Causes, incidence, and risk factors

The causes of paranoid personality disorder are unknown. The disorder appears to be more common in families with psychotic disorders such as schizophrenia and delusional disorder, which suggests genes may be involved. However, environmental factors may play a role, as well. The condition appears to be more common in men.

Symptoms

People with paranoid personality disorder are highly suspicious of other people. As a result, people with this condition severely limit their social lives. They often feel that they are in danger, and look for evidence to support their suspicions. People with this disorder have trouble seeing that their distrustfulness is out of proportion to their environment. Common symptoms include:

  • Concern that other people have hidden motives
  • Expectation that they will be exploited by others
  • Inability to work together with others
  • Social isolation
  • Detachment
  • Hostility

Signs and tests

Like other personality disorders, paranoid personality disorder is diagnosed based on a psychological evaluation and the history and severity of the symptoms.

Treatment

Treatment is difficult because people with this condition are often very suspicious of doctors. If treatment is accepted, talk therapy and medications can often be effective.

Expectations (prognosis)

The outlook usually depends on whether the person is willing to accept help. Therapy and medications can reduce paranoia and limit its impact on the person's daily functioning.

Complications

  • Extreme social isolation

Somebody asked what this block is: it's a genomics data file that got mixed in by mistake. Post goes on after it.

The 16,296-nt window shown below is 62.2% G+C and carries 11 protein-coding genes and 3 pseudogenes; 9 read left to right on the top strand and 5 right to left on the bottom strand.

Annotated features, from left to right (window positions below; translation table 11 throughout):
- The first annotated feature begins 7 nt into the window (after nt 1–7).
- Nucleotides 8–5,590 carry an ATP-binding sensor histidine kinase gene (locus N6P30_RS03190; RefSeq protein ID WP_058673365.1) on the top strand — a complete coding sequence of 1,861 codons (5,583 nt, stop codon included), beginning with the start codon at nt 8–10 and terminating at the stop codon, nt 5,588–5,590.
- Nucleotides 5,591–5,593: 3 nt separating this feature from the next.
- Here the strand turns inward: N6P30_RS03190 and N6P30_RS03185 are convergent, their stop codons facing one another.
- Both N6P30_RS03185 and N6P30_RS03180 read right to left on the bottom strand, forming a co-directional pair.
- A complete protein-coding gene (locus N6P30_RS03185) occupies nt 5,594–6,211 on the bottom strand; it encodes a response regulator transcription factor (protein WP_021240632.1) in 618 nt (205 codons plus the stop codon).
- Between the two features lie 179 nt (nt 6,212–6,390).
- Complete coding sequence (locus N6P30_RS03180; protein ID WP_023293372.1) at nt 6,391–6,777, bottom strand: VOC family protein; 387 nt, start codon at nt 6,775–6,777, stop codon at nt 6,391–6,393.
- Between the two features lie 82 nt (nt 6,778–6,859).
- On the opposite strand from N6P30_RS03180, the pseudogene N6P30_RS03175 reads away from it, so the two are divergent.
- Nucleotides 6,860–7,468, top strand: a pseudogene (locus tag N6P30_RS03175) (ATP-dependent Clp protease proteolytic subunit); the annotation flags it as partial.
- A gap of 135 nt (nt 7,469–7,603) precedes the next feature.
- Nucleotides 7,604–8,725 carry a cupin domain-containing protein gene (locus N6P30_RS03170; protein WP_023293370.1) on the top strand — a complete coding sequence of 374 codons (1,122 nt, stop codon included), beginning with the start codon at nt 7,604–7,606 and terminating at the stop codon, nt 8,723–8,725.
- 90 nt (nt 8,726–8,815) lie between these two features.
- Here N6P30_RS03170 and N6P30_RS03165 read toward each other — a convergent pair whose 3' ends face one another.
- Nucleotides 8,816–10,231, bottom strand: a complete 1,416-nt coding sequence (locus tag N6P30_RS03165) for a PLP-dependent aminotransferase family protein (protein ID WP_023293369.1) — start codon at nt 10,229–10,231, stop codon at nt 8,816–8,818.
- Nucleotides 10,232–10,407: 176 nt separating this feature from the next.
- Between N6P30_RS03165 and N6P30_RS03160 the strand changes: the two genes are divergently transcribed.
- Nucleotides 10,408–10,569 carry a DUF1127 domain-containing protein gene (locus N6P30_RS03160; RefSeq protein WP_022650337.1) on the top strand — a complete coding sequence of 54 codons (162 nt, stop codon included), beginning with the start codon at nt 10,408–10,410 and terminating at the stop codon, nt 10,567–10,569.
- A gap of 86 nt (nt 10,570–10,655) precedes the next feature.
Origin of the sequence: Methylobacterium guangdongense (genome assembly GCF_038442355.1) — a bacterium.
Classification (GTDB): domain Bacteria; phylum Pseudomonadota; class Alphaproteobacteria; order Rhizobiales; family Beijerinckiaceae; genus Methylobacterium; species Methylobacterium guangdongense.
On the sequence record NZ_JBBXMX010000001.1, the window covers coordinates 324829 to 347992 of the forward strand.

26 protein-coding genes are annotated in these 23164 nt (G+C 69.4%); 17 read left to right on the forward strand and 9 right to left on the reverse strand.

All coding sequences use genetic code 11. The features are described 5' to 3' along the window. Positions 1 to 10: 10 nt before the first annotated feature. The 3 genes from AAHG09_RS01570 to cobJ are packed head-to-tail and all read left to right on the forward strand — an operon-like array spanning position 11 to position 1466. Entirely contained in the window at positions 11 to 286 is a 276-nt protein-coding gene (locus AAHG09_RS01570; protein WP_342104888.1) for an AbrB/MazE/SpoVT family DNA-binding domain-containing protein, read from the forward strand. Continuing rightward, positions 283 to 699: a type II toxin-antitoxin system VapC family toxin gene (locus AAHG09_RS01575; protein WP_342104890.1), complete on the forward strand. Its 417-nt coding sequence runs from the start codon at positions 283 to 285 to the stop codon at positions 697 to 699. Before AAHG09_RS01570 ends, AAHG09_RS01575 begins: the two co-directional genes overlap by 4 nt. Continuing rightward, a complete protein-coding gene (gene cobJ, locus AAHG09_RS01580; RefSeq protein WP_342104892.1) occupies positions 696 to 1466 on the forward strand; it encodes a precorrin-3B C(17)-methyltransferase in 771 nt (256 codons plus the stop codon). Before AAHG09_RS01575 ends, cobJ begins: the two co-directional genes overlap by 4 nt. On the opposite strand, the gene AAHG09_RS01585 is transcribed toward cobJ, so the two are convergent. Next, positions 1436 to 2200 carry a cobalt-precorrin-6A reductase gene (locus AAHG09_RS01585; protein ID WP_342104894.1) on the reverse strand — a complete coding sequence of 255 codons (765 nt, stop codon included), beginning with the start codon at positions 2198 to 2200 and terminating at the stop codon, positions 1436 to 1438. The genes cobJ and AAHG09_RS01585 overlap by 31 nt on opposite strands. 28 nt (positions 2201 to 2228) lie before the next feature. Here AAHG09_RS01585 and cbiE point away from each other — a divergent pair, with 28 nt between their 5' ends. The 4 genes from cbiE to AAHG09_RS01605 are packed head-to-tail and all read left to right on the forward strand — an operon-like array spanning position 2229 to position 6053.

• Interference with work

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SCHIZOID PERSONALITY DISORDER

Schizoid personality disorder is a psychiatric condition in which a person has a lifelong pattern of indifference to others and social isolation.

Causes, incidence, and risk factors

The causes of schizoid personality disorder are unknown. This disorder may be related to schizophrenia and it shares many of the same risk factors. However, schizoid personality disorder is not as disabling as schizophrenia. It does not cause hallucinations, delusions, or the complete disconnection from reality that occurs in untreated (or treatment-resistant) schizophrenia.

Symptoms

A person with schizoid personality disorder:

  • Appears aloof and detached
  • Avoids social activities that involve emotional intimacy with other people
  • Does not want or enjoy close relationships, even with family members

Signs and tests

Like other personality disorders, schizoid personality disorder is diagnosed based on a psychological evaluation and the history and severity of the symptoms.

Treatment

People with this disorder rarely seek treatment, and little is known about which treatments work. Talk therapy may not be effective, because people with schizoid personality disorder have difficulty relating well to others. However, one approach that appears to help is to put fewer demands for emotional closeness or intimacy on the person with this condition. People with schizoid personality disorder often do better in relationships that do not focus on emotional closeness. They are better at handling relationships that focus only on recreation, work, or intellectual activities and expectations.

Expectations (prognosis)